IBM releases Sametime 3, promises better security

IBM's latest version of its IM software is the first commercial product to incorporate Session Initiation Protocol.

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IBM Corp. hopes to make instant messaging, until now a curiosity for most businesses, into a powerful tool for enterprise collaboration, analysts and users say.

To date, most enterprises have shied away from using instant messaging as an external communications device because of concerns that sensitive corporate data would be sent out unencrypted over public networks. As part of an upgrade to its Lotus software portfolio, IBM in October unveiled enhancements to Lotus Sametime, an instant messaging and collaborative applications suite first launched in 1999.

Perhaps the biggest addition to Sametime 3 is support for Session Initiation Protocol (SIP), an Internet Engineering Task Force-created standard for interoperability and security. SIP is a signaling protocol that opens up sessions for instant messaging.

"Sametime 3 is way ahead of the curve and far ahead of the competition as an architectural platform for contextual collaboration," says David Marshak, a senior vice president with the Patricia Seybold Group in Boston.

The security enhancements, which would enable users of different IM systems to securely interact, should advance the cause of collaboration that IBM began touting about 10 years ago, says Robert Mahowald, research director with International Data Corp. in Framingham, Mass.

"IBM gets it in terms of advanced collaboration. They're very savvy about componentizing these things," he says, pointing to other Big Blue applications, such as the WebSphere collaborative software suite.

Using the Sametime IM Gateway, enterprises can share sensitive data with partners, project teams and customers in ways that are vastly more secure than other products, IBM says. The applications include administrative permissions for controlling who sees information. Users at each end of the pipe would be authenticated against a company's local directory access protocol (LDAP).

Other future contenders

Yahoo, Microsoft Corp. and America Online are among the major competitors that want to break into the market for corporate instant messaging. To date, however, IBM is the only vendor to ship a product based on the SIP standard.

IBM and AOL last year worked on interoperability trials, including server-to-server configuration using AOL Instant Messenger, but the tests went nowhere. "I think IBM just decided the path of least resistance is SIP compliance and chose to approach it from the gateway perspective," says Mahowald.

Sametime 3 also includes an improved presence-awareness feature, which enables instant messaging users to immediately determine whether a colleague is online or available for collaboration. Sametime comes equipped with a developer tool kit to embed presence awareness into applications, documents and e-mail. The tool kit enables developers to put HTML tags around a person's name so that it is highlighted in green type -- similar to a hyperlink -- if that person is available.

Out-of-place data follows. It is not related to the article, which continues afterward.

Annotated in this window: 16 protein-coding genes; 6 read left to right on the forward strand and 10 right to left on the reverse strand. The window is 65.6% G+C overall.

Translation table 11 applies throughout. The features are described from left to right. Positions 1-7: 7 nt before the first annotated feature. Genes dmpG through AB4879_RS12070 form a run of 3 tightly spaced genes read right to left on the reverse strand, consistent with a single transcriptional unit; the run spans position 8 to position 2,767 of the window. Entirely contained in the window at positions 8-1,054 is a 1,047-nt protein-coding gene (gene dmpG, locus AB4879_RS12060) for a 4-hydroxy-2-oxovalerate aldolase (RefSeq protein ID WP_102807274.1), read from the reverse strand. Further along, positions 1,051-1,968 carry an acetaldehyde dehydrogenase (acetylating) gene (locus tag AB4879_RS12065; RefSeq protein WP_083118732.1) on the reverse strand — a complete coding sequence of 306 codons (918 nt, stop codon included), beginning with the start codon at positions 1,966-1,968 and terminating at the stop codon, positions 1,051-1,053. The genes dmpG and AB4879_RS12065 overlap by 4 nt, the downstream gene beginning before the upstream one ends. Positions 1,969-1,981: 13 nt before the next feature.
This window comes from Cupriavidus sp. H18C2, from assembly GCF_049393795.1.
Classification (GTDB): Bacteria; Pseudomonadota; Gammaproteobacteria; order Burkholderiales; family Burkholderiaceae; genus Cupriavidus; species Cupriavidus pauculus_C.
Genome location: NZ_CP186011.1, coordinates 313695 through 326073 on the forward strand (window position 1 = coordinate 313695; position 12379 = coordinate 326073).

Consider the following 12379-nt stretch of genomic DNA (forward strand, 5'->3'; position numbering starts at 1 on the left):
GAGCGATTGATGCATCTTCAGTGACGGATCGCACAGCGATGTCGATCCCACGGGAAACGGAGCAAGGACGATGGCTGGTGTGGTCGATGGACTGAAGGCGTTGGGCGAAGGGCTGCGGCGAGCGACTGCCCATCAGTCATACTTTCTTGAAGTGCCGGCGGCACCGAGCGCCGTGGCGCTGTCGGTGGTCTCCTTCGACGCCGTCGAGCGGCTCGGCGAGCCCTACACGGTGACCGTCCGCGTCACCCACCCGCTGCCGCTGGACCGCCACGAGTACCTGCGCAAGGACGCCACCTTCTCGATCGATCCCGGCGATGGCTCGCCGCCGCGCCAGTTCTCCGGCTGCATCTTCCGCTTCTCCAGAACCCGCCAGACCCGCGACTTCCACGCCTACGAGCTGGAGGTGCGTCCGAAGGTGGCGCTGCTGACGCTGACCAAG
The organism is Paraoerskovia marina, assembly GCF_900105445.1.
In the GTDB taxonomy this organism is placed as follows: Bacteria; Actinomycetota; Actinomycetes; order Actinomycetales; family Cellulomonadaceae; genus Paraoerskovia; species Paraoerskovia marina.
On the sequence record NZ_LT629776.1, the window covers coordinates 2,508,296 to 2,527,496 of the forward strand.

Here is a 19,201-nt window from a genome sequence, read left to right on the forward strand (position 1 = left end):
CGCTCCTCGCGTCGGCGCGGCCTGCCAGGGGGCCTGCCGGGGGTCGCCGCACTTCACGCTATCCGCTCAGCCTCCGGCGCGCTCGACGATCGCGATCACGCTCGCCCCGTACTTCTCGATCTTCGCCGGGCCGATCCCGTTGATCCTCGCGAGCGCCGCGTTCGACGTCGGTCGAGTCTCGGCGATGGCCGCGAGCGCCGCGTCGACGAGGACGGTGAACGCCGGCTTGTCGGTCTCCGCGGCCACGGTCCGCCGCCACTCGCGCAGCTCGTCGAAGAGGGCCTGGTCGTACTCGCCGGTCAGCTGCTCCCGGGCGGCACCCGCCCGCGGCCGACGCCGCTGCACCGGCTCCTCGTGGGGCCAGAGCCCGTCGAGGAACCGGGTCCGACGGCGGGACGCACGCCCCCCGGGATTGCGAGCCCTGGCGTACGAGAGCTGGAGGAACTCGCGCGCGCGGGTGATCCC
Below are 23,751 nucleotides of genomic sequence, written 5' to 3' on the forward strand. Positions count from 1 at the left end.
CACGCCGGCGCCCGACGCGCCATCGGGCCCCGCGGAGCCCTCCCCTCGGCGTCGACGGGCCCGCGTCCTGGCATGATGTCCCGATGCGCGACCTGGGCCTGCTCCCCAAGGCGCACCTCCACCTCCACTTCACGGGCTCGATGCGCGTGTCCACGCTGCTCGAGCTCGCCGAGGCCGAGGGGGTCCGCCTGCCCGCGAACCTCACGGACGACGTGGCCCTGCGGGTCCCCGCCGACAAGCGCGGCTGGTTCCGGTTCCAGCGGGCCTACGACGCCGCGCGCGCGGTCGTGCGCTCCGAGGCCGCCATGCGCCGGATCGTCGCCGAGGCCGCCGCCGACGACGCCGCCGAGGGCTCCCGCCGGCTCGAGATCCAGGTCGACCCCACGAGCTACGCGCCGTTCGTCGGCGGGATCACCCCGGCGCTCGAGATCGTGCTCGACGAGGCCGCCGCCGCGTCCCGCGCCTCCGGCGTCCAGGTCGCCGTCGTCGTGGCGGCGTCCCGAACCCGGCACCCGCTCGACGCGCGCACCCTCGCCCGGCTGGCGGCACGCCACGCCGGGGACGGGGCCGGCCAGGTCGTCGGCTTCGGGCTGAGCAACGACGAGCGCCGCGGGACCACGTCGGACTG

"It's our vision that anywhere you see a name -- whether it's in an e-mail, a Web page, a document or a buddy list -- if that person is online, the name should be actionable," says Jeremy Dies, offering manager for the advanced collaboration group at Lotus Software.

Improvements were also made to Enterprise Meeting Server, including tools for load balancing, clustering and failover. These improvements are important for companies like Kemet Corp., a Greenville, S.C.-based manufacturer of capacitors and electronic components. The company often uses the virtual-meeting tool to connect application development teams in the United States with those in Mexico.

"Our specialty in manufacturing is our virtual plant concept. Our projects may begin in one plant and finish in another plant, and collaboration is essential to that," says Matthew Henry, Kemet's chief technology strategist.

Competitors play catch-up

Sametime is a server-based product that can be accessed through a Web browser.

IBM bases its fee on the number of users in an enterprise, plus $38 per server. In exchange, the customer gets the software license and a year's worth of technical support, says Dies.

That pricing might make it tough for competitors to supplant IBM, which Mahowald calls the "undisputed king of enterprise instant messaging."

Research also shows that the market for enterprise IM remains largely untapped. Fewer than 30% of organizations have adopted a corporate IM standard, according to a September 2002 study by Osterman Research of Black Diamond, Wash. Among organizations that have adopted a standard, about 61% have settled on Sametime.


Garry Kranz is a freelance business and technology writer in Richmond, Va.

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This was first published in December 2002

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